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pp. 91-99

The category of serving dishes includes all fl at- bottomed dishes with nearly vertical sides and more or less plain rims. They diff er from flat- bottom bowls (chapter 9), whose heights are greater in relation to their bottom diameters. Named...

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CHAPTER 8: Ring- Base Dishes

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pp. 100-103

A unique kind of glass flatware is represented by a few fragmentary examples recovered from the wreck (Fig. 8-1). It differs from other dishes and plates by its flatness, narrow rim, and the presence of a looped or solid ring base. The shape was formed by spinning a disc of glass out to the desired diameter, then folding it down and back onto itself to...

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CHAPTER 9: Flat- Bottom Bowls

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pp. 109-114

The fragmentary remains of 84 small bowls with flat bottoms, generally light green, were recovered from the shipwreck (Fig. 9-1). They are distinguished from other bowl types by these bottoms and by walls that rise from the bottoms at approximately 90o angles. The wall is either convex or...

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CHAPTER 10: Cylindrical Bowls

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pp. 115-121

Cylindrical bowls are distinguished from the other bowls by straight walls that rise vertically above an approximate 90o angle with a plain bottom or bottom with a looped base (Fig. 10-1 and Pl. 15). The majority have deep bodies. They are...

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CHAPTER 11: Basket Bowls

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pp. 123-130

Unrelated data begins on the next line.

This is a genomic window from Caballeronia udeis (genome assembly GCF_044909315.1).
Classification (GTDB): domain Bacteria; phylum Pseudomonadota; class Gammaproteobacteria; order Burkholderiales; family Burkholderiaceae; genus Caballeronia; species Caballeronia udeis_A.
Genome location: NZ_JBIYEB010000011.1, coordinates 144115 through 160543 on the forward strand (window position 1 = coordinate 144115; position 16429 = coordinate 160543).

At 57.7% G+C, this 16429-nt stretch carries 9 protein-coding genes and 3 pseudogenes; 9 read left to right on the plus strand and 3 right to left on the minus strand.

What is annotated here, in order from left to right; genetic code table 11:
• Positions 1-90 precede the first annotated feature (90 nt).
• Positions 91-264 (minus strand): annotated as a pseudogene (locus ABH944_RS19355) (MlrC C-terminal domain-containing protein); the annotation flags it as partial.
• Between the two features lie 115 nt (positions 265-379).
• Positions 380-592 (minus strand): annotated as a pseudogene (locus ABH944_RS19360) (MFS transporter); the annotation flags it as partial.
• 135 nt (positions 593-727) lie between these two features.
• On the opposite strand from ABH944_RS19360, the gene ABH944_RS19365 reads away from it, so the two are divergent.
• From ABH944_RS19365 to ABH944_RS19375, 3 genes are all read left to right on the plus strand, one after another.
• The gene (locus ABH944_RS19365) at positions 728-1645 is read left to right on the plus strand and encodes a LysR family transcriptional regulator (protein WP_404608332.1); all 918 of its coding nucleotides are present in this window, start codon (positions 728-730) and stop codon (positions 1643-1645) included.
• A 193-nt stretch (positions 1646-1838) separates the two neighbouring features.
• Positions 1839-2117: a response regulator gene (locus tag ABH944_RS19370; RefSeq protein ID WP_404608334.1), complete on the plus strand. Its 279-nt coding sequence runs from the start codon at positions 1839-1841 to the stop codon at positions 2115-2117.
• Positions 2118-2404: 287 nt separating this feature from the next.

Twenty- eight so-called basket bowls were identified in the shipwrecked glass (Fig. 11-1). Profi les of 20 are complete (BB 1– 10, 15– 24) and 8 others are represented by bottoms (BB 11– 14, 25– 28) that are at least 50% preserved. There are...

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CHAPTER 12: Flared Bowls

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pp. 131-160

Flared bowls are distinguished from other bowls by having their greatest diameters at their rims, due to their flaring sides (Fig. 12-1 and Pl. 17). Unlike most other glass vessels on the ship, the flared bowls have many different bottom, base, body, and rim profiles, making the category quite...

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CHAPTER 13: Hemispherical Bowls

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pp. 161-175

Small vessels of this shape are cataloged as cups in other publications. The difference between “bowl” and “cup” is not clear, however, since the two nomenclatures are partly based on different uses, and there is no clear division between smaller “bowls” and larger “cups.” With sizes ranging widely...

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CHAPTER 14: Ellipsoid Bowls

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pp. 177-181

Fragments from at least 63 ellipsoid bowls were raised from the shipwreck. This category of bowls is characterized by ellipsoid body profiles and flared or horizontal rims (Fig. 14-1). Only three pieces (EB 36, 37, and 38) have complete profiles. Two more (EB 39 and 40) preserve their bases, but the...

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CHAPTER 15: Unusual Bowls

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pp. 183-187

Twenty- five vessels do not fit precisely into any other category and are cataloged separately (Fig. 15-1). All seem to be from the cargo of cullet; an anomalous shard of UB 21, said to be from grid square K3 at the ship’s bow, can be discounted as a “rogue” shard, as described in chapter 2. The glass quality...


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CHAPTER 16: Disk- Rim Bottles

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pp. 191-213

Among the wide variety of bottles recovered from the Serçe Limanı shipwreck are a group distinguished by discoid rims, sometimes called fl ange- rim fl asks.1 Those with tapering necks can be divided into two major types, those...

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CHAPTER 17: Bubble- Rim Bottles

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pp. 215-221